I agree with the concern about durability and damage when falling. I often ski "quite hard", and if I push too far, sometimes I do fall, also quite hard. So an expensive display that is destroyed as I "gently tumble" 50 yards down the hill is a very expensive toy to break.
The other thing is that skiers really do not need the distraction, no matter how cool it is. CEll-phone skiing is as bad as drunk skiing, and a whole lot less welcome.
Probably the display could be great for some sport like bowling, or golf, where computer assistance in calculating aims could be very valuable, and running into other folks is quite easy to avoid.
@bobjengr: In a combat situation the last thing I would want is for the guy covering my flank to be looking at a map inside a pair of goggles. Much of the life saving information can come from things observed by peripheral vision and in this case what the soldier would see is how fast he was going. Not particularly useful data.
I had a similar thought about the safety aspect. However, there is significant talk and development about making this type of technology standard in cars. Maybe if there is a big implementation with ski goggles it can be proven one way or another before every distracted driver has it installed.
@bobjengr: I agree with the safety concerns, despite the fact I know there would be a huge audience for this. I know the display is in your peripheral vision, but blazing down the slopes, especially at 30 mph or more is a challenge in itself on hard terrain--the last thing you need is any distraction, even if it is relevant like GPS mapping, and the noise of text/emails. Now taking advantage of all that info on the chair lift--that's a totally different story.
I see real potential for our military. Maybe that capability already exists, or at least I would like to think so. The GPS and map features might be a great help and free a soldier's hands for other tasks. As far as downhill skiing while reading text messages, it seems to me the same unsafe situation would be there when compared to driving and texting. Great article Charles.
We got a sports radar detector some years ago to check speed skiing. I like to ride between 30 and 50 mph which is the limit of the slope in many cases. The last 2 years we have used two different Contour Video cameras. The Contour with the mapping of both speed and elevation is cool. The down side is when you wreck both the Go Pro and the Contour will be damaged and I do wreck.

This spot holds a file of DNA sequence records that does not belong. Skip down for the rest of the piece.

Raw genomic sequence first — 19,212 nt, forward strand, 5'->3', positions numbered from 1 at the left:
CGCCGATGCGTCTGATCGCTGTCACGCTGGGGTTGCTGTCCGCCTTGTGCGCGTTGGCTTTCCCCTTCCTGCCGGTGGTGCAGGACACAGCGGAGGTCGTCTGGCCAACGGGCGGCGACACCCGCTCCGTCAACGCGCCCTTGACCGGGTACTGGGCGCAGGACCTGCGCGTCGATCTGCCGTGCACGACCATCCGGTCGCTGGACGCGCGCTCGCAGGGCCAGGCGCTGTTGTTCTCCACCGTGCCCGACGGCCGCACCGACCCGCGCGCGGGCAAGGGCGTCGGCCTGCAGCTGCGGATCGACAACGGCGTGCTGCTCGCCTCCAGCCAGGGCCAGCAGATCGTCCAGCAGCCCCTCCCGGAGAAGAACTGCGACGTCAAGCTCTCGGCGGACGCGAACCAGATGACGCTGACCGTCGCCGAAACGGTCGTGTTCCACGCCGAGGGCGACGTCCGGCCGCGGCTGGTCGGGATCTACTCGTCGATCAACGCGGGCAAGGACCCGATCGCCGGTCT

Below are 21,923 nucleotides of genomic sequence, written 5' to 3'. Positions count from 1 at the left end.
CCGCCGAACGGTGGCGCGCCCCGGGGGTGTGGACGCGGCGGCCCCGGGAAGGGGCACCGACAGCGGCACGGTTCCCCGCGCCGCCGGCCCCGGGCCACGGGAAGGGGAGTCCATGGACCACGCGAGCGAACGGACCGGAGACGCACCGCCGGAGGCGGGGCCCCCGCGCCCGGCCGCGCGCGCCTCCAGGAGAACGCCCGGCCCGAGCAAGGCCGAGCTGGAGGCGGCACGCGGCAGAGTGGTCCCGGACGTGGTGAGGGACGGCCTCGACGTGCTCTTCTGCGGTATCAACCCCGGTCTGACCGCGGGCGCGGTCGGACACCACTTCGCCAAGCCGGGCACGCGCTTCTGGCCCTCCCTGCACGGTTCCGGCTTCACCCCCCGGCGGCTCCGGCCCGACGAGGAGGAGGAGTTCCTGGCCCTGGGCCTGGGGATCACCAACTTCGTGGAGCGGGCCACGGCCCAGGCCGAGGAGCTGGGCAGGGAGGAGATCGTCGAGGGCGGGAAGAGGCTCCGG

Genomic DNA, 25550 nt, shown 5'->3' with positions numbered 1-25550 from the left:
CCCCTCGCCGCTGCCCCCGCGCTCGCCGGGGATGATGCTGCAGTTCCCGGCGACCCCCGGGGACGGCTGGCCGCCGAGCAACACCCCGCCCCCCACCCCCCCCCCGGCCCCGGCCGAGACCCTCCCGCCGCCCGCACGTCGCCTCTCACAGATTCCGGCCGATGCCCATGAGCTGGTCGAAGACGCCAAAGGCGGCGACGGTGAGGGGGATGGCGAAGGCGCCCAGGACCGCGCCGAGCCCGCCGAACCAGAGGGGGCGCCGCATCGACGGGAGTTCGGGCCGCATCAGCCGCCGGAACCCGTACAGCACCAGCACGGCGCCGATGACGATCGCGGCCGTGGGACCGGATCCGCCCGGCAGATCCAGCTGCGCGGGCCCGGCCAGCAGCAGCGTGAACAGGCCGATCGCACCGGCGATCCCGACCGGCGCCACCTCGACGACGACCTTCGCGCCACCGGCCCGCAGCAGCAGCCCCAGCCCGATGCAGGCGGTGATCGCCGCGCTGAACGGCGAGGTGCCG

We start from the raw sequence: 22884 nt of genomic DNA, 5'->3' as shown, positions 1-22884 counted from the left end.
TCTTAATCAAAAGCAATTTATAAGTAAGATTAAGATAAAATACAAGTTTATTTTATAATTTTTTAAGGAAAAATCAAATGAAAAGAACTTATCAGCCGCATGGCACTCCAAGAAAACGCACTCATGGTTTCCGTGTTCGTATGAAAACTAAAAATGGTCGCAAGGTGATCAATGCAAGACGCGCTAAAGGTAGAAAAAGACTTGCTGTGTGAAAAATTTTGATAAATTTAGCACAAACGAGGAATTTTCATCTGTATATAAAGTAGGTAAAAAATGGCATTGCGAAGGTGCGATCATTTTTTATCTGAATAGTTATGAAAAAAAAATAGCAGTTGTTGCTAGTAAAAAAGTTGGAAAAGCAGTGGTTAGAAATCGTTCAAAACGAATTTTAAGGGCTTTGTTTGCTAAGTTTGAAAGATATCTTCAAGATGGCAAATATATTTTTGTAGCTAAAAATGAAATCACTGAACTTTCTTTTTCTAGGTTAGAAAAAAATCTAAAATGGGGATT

I would like to test it downhill mountain biking as well as skiing. So where can I get one?
Sounds like a gadget lover's dream. I think as long as someone is comfortable receiving info in that manner and can train themselves to absorb data from within their peripheral vision, it would work great. The GPS addition is definitely a plus, especially when you're covering big mountain terrain, back country, or glade skiing.
Hey Beth, the HUD actually sits in your periferal, so it doesn't distract you while you're skiing or reduce your field of vision. You don't actually see it until you glance down and look at it. The UI is designed to be easy to read in split-second glances to get important info like speed, altitude, time, etc. When you're stopped or on the chairlift you can glance down and easily read more detailed info like your text messages, or pull up navigation or your music player. Also, if you get lost in the trees (which I sometimes do), you can open up navigation while stopped and easily find your way back to the trails. This saved my butt in Whistler more than a couple times this season. Hope that helps :)
Last year at Hannover Fair, lots of people were talking about Industry 4.0. This is a concept that seems to have a different name in every region. I’ve been referring to it as the Industrial Internet of Things (IIoT), not to be confused with the plain old Internet of Things (IoT). Others refer to it as the Connected Industry, the smart factory concept, M2M, data extraction, and so on.
Some of the biggest self-assembled building blocks and structures made from engineered DNA have been developed by researchers at Harvard's Wyss Institute. The largest, a hexagonal prism, is one-tenth the size of an average bacterium.
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